For quite some time I’ve wanted to do a solo camping trip along the river. It’s not that I don’t enjoy the company of friends and family on the river, I do. The majority of my fondest memories in the outdoors involve the companionship of others. I wanted to do this trip for a couple of different reasons.
The first reason for the solo trip, is that I wanted to really experience nature. I don’t think it’s possible to really experience all of the little things in the outdoors when you’re in the company of others. I’m always concerned about making sure others are enjoying their trip, or I’m engaged in conversation of some sort. I can’t focus all of my attention on my surroundings and take in each little sound. Maybe some can, but I find myself distracted amongst others. When you’re alone in the dark, in a place that you’ve never been before, you tend to notice each sound. That’s what I wanted from this trip.
The second reason for wanting to go this one alone, was to prove that I still can. It’s been close to twenty years since I’ve made a solo camping trip. In that time, I’ve learned a lot of new things. I’ve learned how to be still. I’ve learned how to make better, safer decisions. I’ve also learned that I’m not as young as I was the last time that I did this, nor am I in near as good of shape. However, being able to write this story is a testament that I’ve still got enough in the tank to go out alone and come back in one piece.
When I mentioned to my family that I wanted to do a solo trip, they all cringed at the thought. Given my track record for accidents and misfortune, almost nobody thought it was a good idea. I’m sure they thought I’d come home with a broken bone, stitches, or a busted boat. And I don’t blame them. I’ve had more than enough of my fair share of all of the above. Even so, this was a trip that I just had to make…for me.
The first part of this trip was the planning stage. I decided that I wanted to put in on the Pearl River in a location that I’d never fished before. Going to the same areas that I’ve fished previously didn’t seem adventurous enough for me. I looked the river over on my hunting map and found a sandbar that seemed suitable for camping. The only question from there was the water level. I couldn’t be sure that sandbar would even be there with the current river stage. There was no way of knowing the stage of the river when the satellite image was taken. I spent the next few days checking the river stage forecast to make sure it wasn’t scheduled to rise any more. This is an important step. The last thing you want to do when camping on a sandbar is wake up to find that the river has risen a foot, and you’re almost sleeping in the water.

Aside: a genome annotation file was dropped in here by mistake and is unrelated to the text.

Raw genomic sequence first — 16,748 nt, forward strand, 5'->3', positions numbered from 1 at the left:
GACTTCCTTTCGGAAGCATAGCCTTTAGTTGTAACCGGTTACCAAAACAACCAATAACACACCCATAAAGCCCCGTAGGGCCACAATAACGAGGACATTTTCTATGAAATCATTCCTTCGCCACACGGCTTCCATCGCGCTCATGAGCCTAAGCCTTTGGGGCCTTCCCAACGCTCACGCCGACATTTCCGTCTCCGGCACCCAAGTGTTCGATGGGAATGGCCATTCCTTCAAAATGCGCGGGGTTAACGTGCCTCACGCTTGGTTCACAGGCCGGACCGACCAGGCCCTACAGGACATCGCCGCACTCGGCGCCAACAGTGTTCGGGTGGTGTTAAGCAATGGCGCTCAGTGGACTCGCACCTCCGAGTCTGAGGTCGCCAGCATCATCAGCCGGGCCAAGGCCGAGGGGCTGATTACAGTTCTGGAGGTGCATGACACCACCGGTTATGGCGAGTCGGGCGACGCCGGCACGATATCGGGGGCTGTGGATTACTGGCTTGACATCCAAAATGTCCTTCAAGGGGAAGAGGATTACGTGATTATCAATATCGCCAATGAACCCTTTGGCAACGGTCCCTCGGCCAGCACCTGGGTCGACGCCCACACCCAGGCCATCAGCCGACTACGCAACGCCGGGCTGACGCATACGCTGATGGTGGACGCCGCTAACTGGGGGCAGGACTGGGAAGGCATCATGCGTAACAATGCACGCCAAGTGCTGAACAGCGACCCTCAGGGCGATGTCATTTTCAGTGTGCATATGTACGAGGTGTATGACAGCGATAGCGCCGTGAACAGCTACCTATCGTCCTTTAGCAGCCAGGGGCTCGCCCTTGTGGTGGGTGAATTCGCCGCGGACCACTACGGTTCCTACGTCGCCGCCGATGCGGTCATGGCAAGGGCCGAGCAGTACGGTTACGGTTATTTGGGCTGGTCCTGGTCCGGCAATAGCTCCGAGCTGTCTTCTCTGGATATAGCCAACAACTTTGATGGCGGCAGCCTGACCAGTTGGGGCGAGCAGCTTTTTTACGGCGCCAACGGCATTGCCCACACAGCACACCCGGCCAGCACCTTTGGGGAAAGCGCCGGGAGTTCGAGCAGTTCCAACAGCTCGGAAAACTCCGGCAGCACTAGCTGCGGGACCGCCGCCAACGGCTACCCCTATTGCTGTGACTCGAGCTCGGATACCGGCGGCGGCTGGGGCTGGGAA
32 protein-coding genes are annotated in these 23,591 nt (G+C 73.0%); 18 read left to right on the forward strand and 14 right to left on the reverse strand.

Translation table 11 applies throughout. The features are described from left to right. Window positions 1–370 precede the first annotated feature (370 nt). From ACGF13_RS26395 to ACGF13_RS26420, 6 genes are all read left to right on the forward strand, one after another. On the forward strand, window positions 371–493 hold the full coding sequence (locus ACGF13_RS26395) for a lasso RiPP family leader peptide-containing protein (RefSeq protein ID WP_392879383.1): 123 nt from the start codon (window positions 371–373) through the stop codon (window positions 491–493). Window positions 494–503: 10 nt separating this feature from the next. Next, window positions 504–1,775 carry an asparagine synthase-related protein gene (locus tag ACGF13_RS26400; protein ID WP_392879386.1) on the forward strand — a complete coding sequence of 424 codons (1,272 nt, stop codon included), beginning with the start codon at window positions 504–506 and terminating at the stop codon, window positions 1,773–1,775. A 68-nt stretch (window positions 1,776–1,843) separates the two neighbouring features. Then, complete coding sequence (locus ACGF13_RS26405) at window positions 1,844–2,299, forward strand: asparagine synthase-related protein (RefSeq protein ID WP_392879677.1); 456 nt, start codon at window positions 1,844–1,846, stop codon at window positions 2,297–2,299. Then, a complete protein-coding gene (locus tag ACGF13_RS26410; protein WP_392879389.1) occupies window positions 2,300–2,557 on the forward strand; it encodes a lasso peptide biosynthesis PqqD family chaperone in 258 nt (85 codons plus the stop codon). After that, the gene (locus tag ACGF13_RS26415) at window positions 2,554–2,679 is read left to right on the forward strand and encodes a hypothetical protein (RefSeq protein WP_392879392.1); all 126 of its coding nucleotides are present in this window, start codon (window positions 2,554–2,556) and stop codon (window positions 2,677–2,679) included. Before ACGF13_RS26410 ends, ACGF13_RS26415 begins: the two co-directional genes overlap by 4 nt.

Next, was the execution stage. My daughters and I took the afternoon to go to a local private pond and catch bait for my lines. We struggled a bit, but managed to land enough bait for me to run bank poles that night. I figured that I didn’t need to run more than 5-6 poles since I would be by myself. That goes back to knowing limitations and making better decisions with age. After catching bait, checking over my gear, and loading the boat, it was time to head to the river.
I arrived in time to get the poles put out and baited just before dark. Thankfully, the sandbar that I’d chosen to spend the night on was not submerged. I set up camp, parked myself in a chair, and began to take in the experience. Being on the river in the dark, miles from civilization, is incredibly tranquil. Each sound seemed like it was right next to me. I listened to bullfrogs bellow, owls hoot, crickets chirp, and the gentle sound of the river flowing downstream. I can say without a doubt that it was the most relaxed that I’ve been in a long time.
I built a small fire next to my tent for comfort, and sat and looked at the sky for hours. The skies were clear and stars glistened in the black canvas. The sound of the fire crackling added even more comfort to the rhythm of the river. I felt as connected with nature in a way that I cannot remember. Things that I was concerned about before this trip vanished right there on that sandbar.
Shortly before midnight, I decided to check my poles before going to sleep. During the boat ride, I encountered two different alligators and one agitated water moccasin. The gators were skittish enough to disappear as I approached their area, the water moccasin was not. We eventually agreed to live and let live. After six poles checked, I had one flathead catfish in the boat. Not great, but to me it didn’t matter. I was there for the experience more than the fish.
The following morning, I awakened with the first light. The sounds from the night were mostly gone, but new sounds now filled the air. The diurnal creatures were beginning their day, myself included. I loaded my boat back up and began my trip down river, stopping to pull my poles. Out of the six, I landed one more flathead. The two fish combined will provide enough meat for a meal for my family, which to me qualifies it as a successful fishing trip.
After taking the boat out and heading home, I felt a sense of accomplishment and rejuvenation. My family was relieved that nothing catastrophic happened. If one could bottle that feeling of peace and serenity from that night on the sandbar and sell it, they’d be billionaires. If you have the opportunity to take a trip alone into God’s creation, do it, but move slow. Take it in and experience true peace.